An American Bar Association panel has recommended the organization drop its prohibition against law students receiving both academic credit and money for internships and externships.
The ABA’s Council of the Section of Legal Education and Admissions to the Bar still must approve the idea, but it would represent a significant departure from existing rules that forbid students from receiving monetary payment for field placements.
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The ABA’s Law Student Division has been lobbying for the rule change, enlisting support from student bar associations around the country. The division argued in a letter to the committee that changing economic realities no longer allow students to pass up opportunities to be paid for their work.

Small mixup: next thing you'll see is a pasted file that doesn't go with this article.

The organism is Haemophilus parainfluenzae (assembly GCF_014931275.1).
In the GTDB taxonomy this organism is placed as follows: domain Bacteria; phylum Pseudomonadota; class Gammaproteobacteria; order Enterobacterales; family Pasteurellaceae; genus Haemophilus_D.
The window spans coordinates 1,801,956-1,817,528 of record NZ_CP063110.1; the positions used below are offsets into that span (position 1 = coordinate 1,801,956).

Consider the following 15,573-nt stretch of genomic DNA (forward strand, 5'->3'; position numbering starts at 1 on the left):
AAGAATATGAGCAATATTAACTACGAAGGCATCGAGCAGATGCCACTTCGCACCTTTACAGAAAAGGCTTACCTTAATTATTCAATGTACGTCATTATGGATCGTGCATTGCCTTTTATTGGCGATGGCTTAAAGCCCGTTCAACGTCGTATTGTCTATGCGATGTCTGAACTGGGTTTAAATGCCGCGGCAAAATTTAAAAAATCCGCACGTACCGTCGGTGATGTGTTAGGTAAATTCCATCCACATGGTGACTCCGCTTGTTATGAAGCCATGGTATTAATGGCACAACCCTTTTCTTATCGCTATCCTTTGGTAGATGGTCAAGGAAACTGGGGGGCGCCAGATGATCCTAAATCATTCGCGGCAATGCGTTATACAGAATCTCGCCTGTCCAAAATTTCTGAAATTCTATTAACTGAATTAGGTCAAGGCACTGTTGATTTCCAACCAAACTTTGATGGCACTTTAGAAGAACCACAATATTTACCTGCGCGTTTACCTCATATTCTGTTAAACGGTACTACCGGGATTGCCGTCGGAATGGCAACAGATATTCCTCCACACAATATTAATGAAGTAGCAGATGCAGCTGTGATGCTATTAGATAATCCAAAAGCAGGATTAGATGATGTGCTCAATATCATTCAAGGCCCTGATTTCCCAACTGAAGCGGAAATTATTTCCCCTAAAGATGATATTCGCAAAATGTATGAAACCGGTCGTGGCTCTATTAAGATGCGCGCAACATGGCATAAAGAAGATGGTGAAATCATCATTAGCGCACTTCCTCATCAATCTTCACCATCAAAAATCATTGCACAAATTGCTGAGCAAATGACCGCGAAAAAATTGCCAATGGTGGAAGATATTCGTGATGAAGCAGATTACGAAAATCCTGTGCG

In a survey of students, 95 percent said they would be better encouraged to pursue externships if they could be paid and receive academic credit.I did not realize that this prohibition existed, and I think that it is an odd restriction to have in place. But I am not sure about whether a lack of payment is a significant hindrance to students who are interested in externships. Externships allow students the opportunity to work in the real world and obtain practical experience and potential connections for future employment. Additionally, externships give students the opportunity to earn academic credit while escaping the homework and exams of traditional academic coursework. Many students I know have jumped at this opportunity, even without the prospects of payment. After all, they are already spending the money to get the academic credit, and an externship does not cost more.
Admittedly, allowing paid externships would probably encourage more students to take this approach. But with many students already using externships to get out of the classroom and obtain practical experience, I wonder whether more externship encouragement is necessary.